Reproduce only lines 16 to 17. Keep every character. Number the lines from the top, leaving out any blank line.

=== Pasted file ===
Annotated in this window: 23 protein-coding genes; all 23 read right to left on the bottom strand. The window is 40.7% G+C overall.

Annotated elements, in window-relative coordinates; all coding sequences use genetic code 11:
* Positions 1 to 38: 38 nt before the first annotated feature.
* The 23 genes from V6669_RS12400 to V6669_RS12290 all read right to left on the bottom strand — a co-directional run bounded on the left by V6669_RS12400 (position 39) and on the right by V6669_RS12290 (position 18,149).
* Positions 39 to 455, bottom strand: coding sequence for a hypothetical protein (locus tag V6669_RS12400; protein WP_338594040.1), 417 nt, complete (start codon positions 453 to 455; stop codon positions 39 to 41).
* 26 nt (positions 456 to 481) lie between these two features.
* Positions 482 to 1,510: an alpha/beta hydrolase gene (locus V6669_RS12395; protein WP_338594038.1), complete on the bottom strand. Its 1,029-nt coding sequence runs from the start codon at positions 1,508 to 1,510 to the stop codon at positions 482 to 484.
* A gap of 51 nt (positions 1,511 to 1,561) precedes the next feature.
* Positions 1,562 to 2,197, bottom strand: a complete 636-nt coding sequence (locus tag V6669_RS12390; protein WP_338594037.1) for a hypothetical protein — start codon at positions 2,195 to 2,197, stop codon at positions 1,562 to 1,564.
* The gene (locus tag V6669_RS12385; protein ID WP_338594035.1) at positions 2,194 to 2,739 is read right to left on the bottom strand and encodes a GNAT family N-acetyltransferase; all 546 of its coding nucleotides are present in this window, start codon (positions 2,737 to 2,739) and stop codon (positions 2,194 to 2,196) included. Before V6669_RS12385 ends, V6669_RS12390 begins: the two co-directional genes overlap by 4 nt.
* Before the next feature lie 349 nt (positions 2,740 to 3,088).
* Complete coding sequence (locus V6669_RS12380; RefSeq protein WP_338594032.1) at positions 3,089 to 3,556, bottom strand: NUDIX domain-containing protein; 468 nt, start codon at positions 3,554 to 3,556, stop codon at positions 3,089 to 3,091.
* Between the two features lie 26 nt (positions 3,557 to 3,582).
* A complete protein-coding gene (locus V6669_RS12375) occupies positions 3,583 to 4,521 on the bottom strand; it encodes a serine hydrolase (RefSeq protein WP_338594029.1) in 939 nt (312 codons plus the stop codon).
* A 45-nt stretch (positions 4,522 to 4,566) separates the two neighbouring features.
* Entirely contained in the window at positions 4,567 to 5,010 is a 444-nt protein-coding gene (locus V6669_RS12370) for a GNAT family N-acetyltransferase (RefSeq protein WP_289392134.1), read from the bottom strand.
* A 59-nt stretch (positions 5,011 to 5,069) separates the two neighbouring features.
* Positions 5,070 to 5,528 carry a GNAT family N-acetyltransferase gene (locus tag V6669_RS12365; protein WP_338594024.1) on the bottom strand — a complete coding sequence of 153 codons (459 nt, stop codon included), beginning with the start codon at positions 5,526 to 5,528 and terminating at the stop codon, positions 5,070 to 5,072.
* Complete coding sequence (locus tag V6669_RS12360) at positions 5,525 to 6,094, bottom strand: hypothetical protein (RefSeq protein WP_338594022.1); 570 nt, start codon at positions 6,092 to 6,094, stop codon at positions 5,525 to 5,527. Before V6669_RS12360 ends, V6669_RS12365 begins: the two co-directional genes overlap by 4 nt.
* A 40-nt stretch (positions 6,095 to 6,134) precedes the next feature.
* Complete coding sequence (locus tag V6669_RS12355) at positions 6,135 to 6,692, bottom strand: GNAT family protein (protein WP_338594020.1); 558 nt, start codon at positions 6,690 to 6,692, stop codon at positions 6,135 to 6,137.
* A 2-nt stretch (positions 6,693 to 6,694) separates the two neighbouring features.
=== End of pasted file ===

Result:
* Entirely contained in the window at positions 4,567 to 5,010 is a 444-nt protein-coding gene (locus V6669_RS12370) for a GNAT family N-acetyltransferase (RefSeq protein WP_289392134.1), read from the bottom strand.
* A 59-nt stretch (positions 5,011 to 5,069) separates the two neighbouring features.